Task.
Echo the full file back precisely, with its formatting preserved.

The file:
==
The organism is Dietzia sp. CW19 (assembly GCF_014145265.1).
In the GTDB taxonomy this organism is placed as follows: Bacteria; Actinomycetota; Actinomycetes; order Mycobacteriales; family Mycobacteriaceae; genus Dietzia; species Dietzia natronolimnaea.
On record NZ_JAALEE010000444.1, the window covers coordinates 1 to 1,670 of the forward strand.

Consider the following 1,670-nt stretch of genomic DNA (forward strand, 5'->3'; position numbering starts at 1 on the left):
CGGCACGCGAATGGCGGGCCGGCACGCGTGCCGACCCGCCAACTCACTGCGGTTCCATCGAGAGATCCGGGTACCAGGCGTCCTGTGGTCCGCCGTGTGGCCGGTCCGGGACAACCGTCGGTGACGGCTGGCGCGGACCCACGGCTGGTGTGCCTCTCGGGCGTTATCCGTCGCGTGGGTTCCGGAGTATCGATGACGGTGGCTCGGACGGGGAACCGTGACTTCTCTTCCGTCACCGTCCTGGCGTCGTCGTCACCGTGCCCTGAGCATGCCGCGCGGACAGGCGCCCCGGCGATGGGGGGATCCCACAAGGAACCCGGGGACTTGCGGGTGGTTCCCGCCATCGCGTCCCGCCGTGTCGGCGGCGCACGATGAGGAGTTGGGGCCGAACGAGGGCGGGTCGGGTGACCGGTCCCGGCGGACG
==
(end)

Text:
The organism is Dietzia sp. CW19 (assembly GCF_014145265.1).
In the GTDB taxonomy this organism is placed as follows: Bacteria; Actinomycetota; Actinomycetes; order Mycobacteriales; family Mycobacteriaceae; genus Dietzia; species Dietzia natronolimnaea.
On record NZ_JAALEE010000444.1, the window covers coordinates 1 to 1,670 of the forward strand.

Consider the following 1,670-nt stretch of genomic DNA (forward strand, 5'->3'; position numbering starts at 1 on the left):
CGGCACGCGAATGGCGGGCCGGCACGCGTGCCGACCCGCCAACTCACTGCGGTTCCATCGAGAGATCCGGGTACCAGGCGTCCTGTGGTCCGCCGTGTGGCCGGTCCGGGACAACCGTCGGTGACGGCTGGCGCGGACCCACGGCTGGTGTGCCTCTCGGGCGTTATCCGTCGCGTGGGTTCCGGAGTATCGATGACGGTGGCTCGGACGGGGAACCGTGACTTCTCTTCCGTCACCGTCCTGGCGTCGTCGTCACCGTGCCCTGAGCATGCCGCGCGGACAGGCGCCCCGGCGATGGGGGGATCCCACAAGGAACCCGGGGACTTGCGGGTGGTTCCCGCCATCGCGTCCCGCCGTGTCGGCGGCGCACGATGAGGAGTTGGGGCCGAACGAGGGCGGGTCGGGTGACCGGTCCCGGCGGACG